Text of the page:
Loggen Sie sich ein, um 1-Click® einzuschalten.
Jetzt eintauschen
und EUR 0,50 Gutschein erhalten
Alle Angebote
Möchten Sie verkaufen? Hier verkaufen
Der Artikel ist in folgender Variante leider nicht verfügbar
Keine Abbildung vorhanden für
Keine Abbildung vorhanden

Jeder kann Kindle Bücher lesen  selbst ohne ein Kindle-Gerät  mit der KOSTENFREIEN Kindle App für Smartphones, Tablets und Computer.
Den Verlag informieren!
Ich möchte dieses Buch auf dem Kindle lesen.

Sie haben keinen Kindle? Hier kaufen oder eine gratis Kindle Lese-App herunterladen.

Performing Xenakis (The Iannis Xenakis Series) [Englisch] [Taschenbuch]

Sharon Kanach

Statt: EUR 36,95
Jetzt: EUR 36,36 kostenlose Lieferung Siehe Details.
Sie sparen: EUR 0,59 (2%)
  Alle Preisangaben inkl. MwSt.
o o o o o o o o o o o o o o o o o o o o o o o o o o o o o o o o o o o o o o o o o o o o o o o o o o o o o o o o o o o o o o o o
Nur noch 1 auf Lager (mehr ist unterwegs).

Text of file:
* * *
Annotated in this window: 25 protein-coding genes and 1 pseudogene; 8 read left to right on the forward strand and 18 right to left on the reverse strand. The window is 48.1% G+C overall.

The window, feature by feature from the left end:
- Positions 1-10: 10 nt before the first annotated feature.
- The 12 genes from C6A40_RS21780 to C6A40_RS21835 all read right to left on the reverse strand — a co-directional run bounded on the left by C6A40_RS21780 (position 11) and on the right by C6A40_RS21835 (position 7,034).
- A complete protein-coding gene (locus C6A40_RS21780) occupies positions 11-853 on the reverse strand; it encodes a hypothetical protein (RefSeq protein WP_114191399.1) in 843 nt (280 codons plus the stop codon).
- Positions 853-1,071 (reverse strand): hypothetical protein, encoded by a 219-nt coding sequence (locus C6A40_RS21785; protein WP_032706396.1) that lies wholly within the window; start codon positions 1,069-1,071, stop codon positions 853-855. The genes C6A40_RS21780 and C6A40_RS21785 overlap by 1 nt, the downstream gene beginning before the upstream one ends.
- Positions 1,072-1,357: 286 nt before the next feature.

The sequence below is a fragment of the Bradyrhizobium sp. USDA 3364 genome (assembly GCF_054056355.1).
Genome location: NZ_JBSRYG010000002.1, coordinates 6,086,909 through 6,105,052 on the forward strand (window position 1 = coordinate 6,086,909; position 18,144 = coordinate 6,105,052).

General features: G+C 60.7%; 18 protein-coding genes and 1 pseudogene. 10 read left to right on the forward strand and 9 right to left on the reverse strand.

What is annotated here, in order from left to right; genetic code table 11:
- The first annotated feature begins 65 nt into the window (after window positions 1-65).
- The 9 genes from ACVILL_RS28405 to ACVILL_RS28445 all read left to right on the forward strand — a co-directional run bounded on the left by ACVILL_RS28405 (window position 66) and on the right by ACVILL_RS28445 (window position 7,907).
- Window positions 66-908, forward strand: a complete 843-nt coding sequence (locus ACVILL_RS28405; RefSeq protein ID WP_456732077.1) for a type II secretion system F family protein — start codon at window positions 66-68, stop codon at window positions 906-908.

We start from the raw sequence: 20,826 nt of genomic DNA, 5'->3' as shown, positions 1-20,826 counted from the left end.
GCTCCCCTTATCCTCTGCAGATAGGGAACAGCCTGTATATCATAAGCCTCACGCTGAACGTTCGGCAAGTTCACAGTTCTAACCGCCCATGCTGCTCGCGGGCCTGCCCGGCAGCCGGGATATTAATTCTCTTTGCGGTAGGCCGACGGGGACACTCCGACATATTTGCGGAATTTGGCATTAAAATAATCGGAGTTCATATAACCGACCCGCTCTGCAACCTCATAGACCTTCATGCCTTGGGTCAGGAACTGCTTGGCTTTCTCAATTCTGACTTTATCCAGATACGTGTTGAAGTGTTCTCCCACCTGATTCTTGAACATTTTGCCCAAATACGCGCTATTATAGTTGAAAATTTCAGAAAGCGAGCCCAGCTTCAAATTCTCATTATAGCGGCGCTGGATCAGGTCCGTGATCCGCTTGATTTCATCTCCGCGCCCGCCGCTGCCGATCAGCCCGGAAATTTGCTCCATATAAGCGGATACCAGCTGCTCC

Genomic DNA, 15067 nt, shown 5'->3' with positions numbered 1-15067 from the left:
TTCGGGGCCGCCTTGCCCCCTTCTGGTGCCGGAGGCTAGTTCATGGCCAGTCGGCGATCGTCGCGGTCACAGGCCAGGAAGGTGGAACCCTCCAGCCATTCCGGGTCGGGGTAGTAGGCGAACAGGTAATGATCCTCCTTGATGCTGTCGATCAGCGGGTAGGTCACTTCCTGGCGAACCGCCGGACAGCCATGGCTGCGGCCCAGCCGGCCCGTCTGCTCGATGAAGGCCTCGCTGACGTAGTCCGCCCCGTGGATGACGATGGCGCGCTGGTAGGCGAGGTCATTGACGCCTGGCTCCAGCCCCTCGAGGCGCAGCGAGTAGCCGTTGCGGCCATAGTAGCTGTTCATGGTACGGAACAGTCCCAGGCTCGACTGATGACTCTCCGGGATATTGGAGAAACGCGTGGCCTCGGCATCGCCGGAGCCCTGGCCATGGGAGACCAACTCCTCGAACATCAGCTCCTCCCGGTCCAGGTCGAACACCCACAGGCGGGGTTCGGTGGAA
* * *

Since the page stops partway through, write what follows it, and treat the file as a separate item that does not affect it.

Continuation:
Verkauf und Versand durch Amazon. Geschenkverpackung verfügbar.
Lieferung bis Dienstag, 4. November: Wählen Sie an der Kasse Morning-Express. Siehe Details.


15. September 2010 The Iannis Xenakis Series
This volume, the second in "Pendragon's Xenakis Series", is a collection of essays by thirty contributors, of fourteen nationalities, all internationally recognized performers of Xenakis' music. Many of these artists have worked closely with Xenakis and several works are discussed by their dedicatees. These testimonies prove, through real life experience and performance, the feasibility of realizing his 'very difficult' writing, not only attested to by those close to the composer during his lifetime, but also by the younger generation that continues to be drawn to it. Each essay gives a new perspective: on what the composer was really looking for, on 'tricks of the trade' for negotiating treacherously technical prowess, or on the attainment of an enhanced sense of self through the performance of this music. Following an extensive Preface by Kanach, who collaborated closely with Xenakis from the late 1970s until his death in 2001, the book is divided into chapters organized by family of instruments. Every instrument of the orchestra is discussed by its practitioner; issues unique to the voice, as well as ensemble and orchestral works are explored, and two contributions concern the performance of Xenakis' pioneering electronic works. An appendix of his entire oeuvre with selected discography is included.